Madness (1983) ****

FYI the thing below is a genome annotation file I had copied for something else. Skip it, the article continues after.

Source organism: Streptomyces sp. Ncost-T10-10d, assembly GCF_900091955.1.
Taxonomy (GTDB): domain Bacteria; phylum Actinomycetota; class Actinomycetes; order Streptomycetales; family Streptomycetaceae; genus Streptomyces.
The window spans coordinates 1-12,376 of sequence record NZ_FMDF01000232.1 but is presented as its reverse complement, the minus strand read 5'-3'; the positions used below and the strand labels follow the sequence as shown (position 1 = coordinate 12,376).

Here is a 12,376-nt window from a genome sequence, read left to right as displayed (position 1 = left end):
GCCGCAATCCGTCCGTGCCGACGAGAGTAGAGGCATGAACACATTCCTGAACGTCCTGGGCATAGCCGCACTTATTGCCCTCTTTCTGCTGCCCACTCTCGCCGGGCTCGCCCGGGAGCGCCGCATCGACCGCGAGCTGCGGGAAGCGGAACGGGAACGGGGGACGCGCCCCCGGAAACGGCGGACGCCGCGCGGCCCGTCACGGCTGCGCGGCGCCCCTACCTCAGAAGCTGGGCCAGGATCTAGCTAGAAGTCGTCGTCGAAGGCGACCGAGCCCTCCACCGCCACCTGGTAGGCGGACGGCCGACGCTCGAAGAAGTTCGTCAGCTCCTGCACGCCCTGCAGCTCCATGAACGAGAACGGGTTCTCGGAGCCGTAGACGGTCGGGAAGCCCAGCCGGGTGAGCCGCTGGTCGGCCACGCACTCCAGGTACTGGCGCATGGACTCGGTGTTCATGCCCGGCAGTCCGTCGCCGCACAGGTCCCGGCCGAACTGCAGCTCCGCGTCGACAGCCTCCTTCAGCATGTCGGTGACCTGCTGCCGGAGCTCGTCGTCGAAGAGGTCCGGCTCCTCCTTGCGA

Oh, ska - one of the few musical genres where I feel fully justified in completely loathing 95% of it, with its polka-bounce seemingly designed for smarmy frat-boy drunken singalongs. Second-wave ska focused around Two-Tone records in "Ghost Town"-era Thatcherite Britain was something of an exception, with the political edges mitigating a lot of the inherent drunken smarminess of the medium and the New Wave influence helping make some of the music somewhat musically interesting. Anyway, the main reason I like Madness has nothing to do with ska. It's because they sound like the Kinks. Of the early '80s U.K. ska bands, they stood out by clearly owing far more to Ray Davies than Prince Buster, making them come across as much whiter if not quite more Anglo-Saxon than the Specials or the Beat (U.K.) - which, while it may or may not be a good thing in itself (it's quite neutral), it does mean that the focus of their craft is crafting catchy singalongs. Oh, wait a minute, that's the purpose of all ska. Anyway, this is a mess of a compilation consisting of about half of the previous year's Madness Present the Rise and Fall LP and assorted singles from the previous three or four years; it was designed as an introduction for the American market after the fluke success of "Our House," a totally rollicking smash of a barrelhouse tune that endeared us Yanks because not in spite of its deeply, deeply Englishness. A totally rollicking, barrelhouse tune defines around half of this twelve-track disc, and it's delightful despite the true lack of sonic variety (there are a few ballads, and they're surprisingly good, but most of this is upbeat, jolly singalongs - you know, ska). OK, there's one Rat Pack-esque swing tune to close the album, "Madness (Is All in the Mind)," but it's the album's sole bummer - the other eleven tunes are all more or less ace. And I notice upon glancing back over the tracklisting that they followup "Our House," with three slower-tempoed ballads in a row. Oh well, a surfeit of ballads doesn't alter the main impression: Madness obviously don't possess the genius of the Kinks, but they work hard (play hard?) in their limited, chosen genre and succeed with a string of jolly musical hall singalongs that I'd easily get seasick from if extended far too long, but in small doses (i.e., the length of this disc) are quite F-U-N. Just think of them as the ska Ramones, except that would imply wilful stupidity, and Madness' lyrics are anything but D-U-M-B - in the Ray Davies/Squeeze tradition, they're sharply detailed, wittily ironic yet empathetic portraits of working and middle class British life. Except for "Night Boat to Cairo," which is an instrumental. "House of Fun," in which a 16 year old lad naively ventures into a condom shop, may be the wittiest, unless you mention the string of blameless excuses in "Shut Up." Anyway, this is a very, very, very FUN album that should delight any pop consumer unless the words BOUNCY and LIGHTWEIGHT and POP and ROLLICKING and BRITISH make you cringe.